Because of negative zero (and also when the rounding mode is upward or downward), the expressions −(*x* − *y*) and (−*x*) − (−*y*), for floating-point variables *x* and *y*, cannot be replaced by *y* − *x*. However (−0) + *x* can be replaced by *x* with rounding to nearest (except when *x* can be a signaling NaN).

Some other special rules:

^{[3]}- (follows the sign rule for division)
- (for non-zero , follows the sign rule for division)
- (Not a Number or interrupt for indeterminate form)

Division of a non-zero number by zero sets the divide by zero flag, and an operation producing a NaN sets the invalid operation flag. An exception handler is called if enabled for the corresponding flag.

According to the IEEE 754 standard, negative zero and positive zero should compare as equal with the usual (numerical) comparison operators, like the `==`

operators of C and Java. In those languages, special programming tricks may be needed to distinguish the two values:

- Type punning the number to an integer type, so as to look at the sign bit in the bit pattern;
- using the ISO C
`copysign()`

function (IEEE 754 copySign operation) to copy the sign of the zero to some non-zero number; - using the ISO C
`signbit()`

macro (IEEE 754 isSignMinus operation) that returns whether the sign bit of a number is set; - taking the reciprocal of the zero to obtain either 1/(+0) = +∞ or 1/(−0) = −∞ (if the division by zero exception is not trapped).

Note: Casting to integral type will not always work, especially on two's complement systems.

However, some programming languages may provide alternative comparison operators that do distinguish the two zeros. This is the case, for example, of the `equals` method in Java's `Double`

wrapper class.^{[4]}

Informally, one may use the notation "−0" for a negative value that was rounded to zero. This notation may be useful when a negative sign is significant; for example, when tabulating Celsius temperatures, where a negative sign means *below freezing*.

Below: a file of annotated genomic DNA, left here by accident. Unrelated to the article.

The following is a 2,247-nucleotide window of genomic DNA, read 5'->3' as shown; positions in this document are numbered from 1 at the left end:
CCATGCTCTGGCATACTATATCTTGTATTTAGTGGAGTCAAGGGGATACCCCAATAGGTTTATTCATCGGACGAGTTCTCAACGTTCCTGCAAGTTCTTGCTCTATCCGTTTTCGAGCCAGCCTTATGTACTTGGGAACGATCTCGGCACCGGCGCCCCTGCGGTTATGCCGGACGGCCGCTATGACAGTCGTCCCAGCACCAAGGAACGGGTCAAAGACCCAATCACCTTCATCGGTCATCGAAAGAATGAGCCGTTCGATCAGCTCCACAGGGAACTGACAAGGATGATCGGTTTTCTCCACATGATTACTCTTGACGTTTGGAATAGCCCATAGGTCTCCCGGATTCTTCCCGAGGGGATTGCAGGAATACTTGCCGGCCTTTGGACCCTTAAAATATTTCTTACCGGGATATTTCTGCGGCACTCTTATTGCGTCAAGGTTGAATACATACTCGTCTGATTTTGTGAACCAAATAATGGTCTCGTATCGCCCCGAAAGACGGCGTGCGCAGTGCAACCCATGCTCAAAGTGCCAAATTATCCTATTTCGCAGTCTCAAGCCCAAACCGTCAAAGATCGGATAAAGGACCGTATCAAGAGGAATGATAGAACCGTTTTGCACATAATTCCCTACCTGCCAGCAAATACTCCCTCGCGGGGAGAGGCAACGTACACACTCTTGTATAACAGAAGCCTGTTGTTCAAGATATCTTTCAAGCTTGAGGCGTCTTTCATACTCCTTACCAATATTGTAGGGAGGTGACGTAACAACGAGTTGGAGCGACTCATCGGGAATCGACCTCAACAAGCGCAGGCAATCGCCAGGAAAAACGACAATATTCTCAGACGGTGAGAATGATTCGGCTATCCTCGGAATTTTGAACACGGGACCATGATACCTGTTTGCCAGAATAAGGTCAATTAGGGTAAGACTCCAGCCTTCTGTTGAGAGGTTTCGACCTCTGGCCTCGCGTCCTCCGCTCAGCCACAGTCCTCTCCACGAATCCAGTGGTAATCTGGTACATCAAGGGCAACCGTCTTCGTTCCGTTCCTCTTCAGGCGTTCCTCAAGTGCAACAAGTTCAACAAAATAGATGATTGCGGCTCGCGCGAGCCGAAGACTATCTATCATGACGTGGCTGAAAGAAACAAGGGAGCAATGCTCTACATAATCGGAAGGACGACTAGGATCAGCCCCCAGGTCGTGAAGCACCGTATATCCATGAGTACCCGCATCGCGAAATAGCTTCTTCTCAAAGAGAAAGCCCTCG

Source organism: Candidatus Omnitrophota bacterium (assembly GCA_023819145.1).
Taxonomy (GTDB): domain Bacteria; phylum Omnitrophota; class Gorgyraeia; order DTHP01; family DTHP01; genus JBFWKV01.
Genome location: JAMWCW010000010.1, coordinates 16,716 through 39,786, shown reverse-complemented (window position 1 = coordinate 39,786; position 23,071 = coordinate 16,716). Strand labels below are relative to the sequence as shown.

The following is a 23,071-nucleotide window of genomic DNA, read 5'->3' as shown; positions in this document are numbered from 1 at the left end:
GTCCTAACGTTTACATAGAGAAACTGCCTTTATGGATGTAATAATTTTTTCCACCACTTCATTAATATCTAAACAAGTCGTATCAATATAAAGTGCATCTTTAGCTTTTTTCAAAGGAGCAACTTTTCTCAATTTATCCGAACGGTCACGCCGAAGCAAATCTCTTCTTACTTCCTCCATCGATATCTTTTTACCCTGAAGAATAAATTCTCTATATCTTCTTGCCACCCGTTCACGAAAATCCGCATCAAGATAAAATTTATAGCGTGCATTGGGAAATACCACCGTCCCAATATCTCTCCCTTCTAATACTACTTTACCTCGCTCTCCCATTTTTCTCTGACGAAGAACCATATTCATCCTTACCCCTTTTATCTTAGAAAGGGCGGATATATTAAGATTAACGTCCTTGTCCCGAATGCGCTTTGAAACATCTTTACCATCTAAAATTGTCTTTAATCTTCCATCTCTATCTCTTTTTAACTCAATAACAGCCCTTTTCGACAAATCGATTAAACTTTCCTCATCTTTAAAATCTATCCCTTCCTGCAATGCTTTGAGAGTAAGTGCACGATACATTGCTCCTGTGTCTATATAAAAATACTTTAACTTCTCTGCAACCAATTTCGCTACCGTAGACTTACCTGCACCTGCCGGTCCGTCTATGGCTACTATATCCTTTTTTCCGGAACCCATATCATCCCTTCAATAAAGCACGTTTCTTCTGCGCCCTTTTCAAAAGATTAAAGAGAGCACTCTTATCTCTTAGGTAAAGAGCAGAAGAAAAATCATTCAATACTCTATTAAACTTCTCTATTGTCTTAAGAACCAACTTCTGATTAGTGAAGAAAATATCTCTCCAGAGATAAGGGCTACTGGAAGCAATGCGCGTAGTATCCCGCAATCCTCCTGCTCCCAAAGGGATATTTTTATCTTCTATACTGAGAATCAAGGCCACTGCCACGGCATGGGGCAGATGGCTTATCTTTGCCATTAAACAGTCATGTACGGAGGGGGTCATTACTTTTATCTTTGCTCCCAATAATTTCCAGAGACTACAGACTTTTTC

In statistical mechanics, one sometimes uses negative temperatures to describe systems with population inversion, which can be considered to have a temperature greater than positive infinity, because the coefficient of energy in the population distribution function is −1/Temperature. In this context, a temperature of −0 is a (theoretical) temperature larger than any other negative temperature, corresponding to the (theoretical) maximum conceivable extent of population inversion, the opposite extreme to +0.^{[5]}

**^**William Kahan, "Branch Cuts for Complex Elementary Functions, or Much Ado About Nothing's Sign Bit", in*The State of the Art in Numerical Analysis*(eds. Iserles and Powell), Clarendon Press, Oxford, 1987.**^**William Kahan, Derivatives in the Complex z-plane, p. 10.**^**Cowlishaw, Mike (7 April 2009). "Decimal Arithmetic: Arithmetic operations – square-root". speleotrove.com (IBM Corporation). Retrieved 7 December 2010.**^**http://java.sun.com/javase/6/docs/api/java/lang/Double.html#equals(java.lang.Object)**^**Kittel, Charles and Herbert Kroemer (1980).*Thermal Physics (2nd ed.)*. W. H. Freeman Company. p. 462. ISBN 0-7167-1088-9.

- "Floating point types".
*MSDN C# Language Specification*. Retrieved 15 October 2005. - "Division operator".
*MSDN C# Language Specification*. Retrieved 15 October 2005. - Thomas Wang (March 2000). "Java Floating-Point Number Intricacies". September 2000. Archived from the original on 2005-09-21.
- Mike Colishaw (28 July 2008). "Decimal Arithmetic Specification, version 1.68". Retrieved 2008-08-14. – a
*decimal*floating point specification that includes negative zero

- Michael Ingrassia. "Fortran 95 SIGN Change".
*Sun Developer Network*. Retrieved October 15, 2005. – the changes in the Fortran`SIGN`

function in Fortran 95 to accommodate negative zero - "JScript data types".